American Heritage® Dictionary of the English Language, Fourth Edition
- n. An English nobleman or gentleman.
- n. Used as a form of address for such a man.
Century Dictionary and Cyclopedia
- n. A continental rendering of the English my lord.
GNU Webster's 1913
- n. Lit., my lord; hence (as used on the Continent), an English nobleman or gentleman.
- n. a term of address for an English lord
- French, from English my lord. (American Heritage® Dictionary of the English Language, Fourth Edition)
“She thought, no doubt, that the milord was about to expire; and there is nothing, they say, which women abhor so much as to touch dead bodies.”
“They'd gotten far enough away that they were out of sight among the tombs, and by now Jass and his employer would have gone their separate ways, with nothing to show the connection between them, nothing to prove that "milord" wasn't just paying a sentimental or pious visit on the anniversary of someone's death.”
“Only Jass would not be meeting "milord," and there would be an extra corpse in the cemetery.”
“And when "milord" came into the light, Skif stared at him, not in recognition, but to make sure he knew the face later.”
“There were only two entrances, and he thought he knew which one "milord" would take.”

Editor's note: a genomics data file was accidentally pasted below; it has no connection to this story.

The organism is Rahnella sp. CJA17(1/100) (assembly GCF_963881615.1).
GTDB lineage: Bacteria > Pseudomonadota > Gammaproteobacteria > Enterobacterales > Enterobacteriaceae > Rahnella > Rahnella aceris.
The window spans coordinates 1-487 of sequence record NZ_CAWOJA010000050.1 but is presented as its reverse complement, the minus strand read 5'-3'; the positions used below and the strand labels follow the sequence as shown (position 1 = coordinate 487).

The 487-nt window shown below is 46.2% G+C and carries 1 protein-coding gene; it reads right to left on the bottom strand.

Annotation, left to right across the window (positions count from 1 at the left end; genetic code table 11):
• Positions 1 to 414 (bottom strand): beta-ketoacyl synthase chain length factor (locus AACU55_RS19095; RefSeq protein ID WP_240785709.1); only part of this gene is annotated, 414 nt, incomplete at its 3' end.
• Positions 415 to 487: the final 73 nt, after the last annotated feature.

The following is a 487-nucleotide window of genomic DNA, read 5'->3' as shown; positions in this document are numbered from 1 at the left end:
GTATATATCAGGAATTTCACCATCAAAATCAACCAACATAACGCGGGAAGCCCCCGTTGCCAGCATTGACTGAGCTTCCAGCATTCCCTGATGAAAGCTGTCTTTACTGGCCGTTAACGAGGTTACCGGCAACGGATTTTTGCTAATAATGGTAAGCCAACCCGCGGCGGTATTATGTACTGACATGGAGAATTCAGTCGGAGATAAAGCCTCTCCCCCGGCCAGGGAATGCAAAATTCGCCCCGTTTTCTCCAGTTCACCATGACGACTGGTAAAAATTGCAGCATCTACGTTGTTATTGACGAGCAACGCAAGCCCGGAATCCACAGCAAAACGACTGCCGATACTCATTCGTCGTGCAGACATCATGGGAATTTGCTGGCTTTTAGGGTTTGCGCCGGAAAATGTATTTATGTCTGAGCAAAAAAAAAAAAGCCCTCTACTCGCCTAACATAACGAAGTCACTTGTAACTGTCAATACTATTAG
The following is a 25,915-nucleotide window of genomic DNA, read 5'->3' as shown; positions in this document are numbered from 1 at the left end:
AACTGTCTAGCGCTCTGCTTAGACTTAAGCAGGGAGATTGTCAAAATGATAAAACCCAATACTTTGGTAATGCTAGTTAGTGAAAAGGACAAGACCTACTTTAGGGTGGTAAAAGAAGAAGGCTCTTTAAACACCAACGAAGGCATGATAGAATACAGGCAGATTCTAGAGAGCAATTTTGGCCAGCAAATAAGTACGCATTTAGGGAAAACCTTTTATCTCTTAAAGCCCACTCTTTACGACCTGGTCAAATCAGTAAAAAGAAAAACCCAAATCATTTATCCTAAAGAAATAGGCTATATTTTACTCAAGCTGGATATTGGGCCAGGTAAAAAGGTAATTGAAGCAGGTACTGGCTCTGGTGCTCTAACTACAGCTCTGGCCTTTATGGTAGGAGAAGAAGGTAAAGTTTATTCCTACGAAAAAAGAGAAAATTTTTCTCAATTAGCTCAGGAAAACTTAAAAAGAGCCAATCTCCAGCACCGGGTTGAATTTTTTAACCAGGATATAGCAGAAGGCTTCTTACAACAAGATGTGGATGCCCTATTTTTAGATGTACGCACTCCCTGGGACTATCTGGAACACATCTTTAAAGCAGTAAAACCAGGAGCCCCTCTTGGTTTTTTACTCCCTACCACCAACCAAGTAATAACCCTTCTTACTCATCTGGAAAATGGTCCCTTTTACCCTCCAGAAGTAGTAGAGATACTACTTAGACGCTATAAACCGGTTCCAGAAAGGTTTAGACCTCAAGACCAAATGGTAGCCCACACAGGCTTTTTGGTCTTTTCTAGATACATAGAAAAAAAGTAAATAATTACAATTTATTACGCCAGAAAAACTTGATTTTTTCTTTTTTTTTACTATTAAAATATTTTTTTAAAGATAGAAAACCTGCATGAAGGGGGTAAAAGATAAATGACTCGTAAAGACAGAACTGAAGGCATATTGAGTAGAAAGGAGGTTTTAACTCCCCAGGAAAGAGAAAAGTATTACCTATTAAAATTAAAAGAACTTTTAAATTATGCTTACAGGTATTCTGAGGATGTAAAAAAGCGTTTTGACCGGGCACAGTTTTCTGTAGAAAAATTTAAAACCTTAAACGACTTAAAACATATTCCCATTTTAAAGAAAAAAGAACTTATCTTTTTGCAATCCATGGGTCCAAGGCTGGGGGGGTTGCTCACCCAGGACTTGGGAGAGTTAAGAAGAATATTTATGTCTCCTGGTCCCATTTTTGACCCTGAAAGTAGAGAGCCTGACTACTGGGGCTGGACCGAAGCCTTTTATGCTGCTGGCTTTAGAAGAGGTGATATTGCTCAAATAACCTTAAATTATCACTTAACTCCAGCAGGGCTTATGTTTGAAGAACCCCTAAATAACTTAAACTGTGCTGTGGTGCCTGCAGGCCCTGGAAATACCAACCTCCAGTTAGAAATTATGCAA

““Right away, milord,” was what Edwin said, more or less automatically.”
“What … you thought I pined for only you, did you, milord? she teased him.”
““Aye, milord,” Noakes said, already reaching in his saddlebag for apples.”
“She laughed lightly and said, “One might think you were in the business of destroying Ashwood, what with your mill and the desire to have that acreage, milord.””
“This particular Cleat had thought that his inamorata was an heiress but found the opposite to be the case on their wedding night she, in turn, had been told he was a wealthy “milord” and fallen “in love” accordingly.”
These user-created lists contain the word ‘milord’.
honorifics. might park some formal titles here too until there are enough to spawn another list.
Looking for tweets for milord.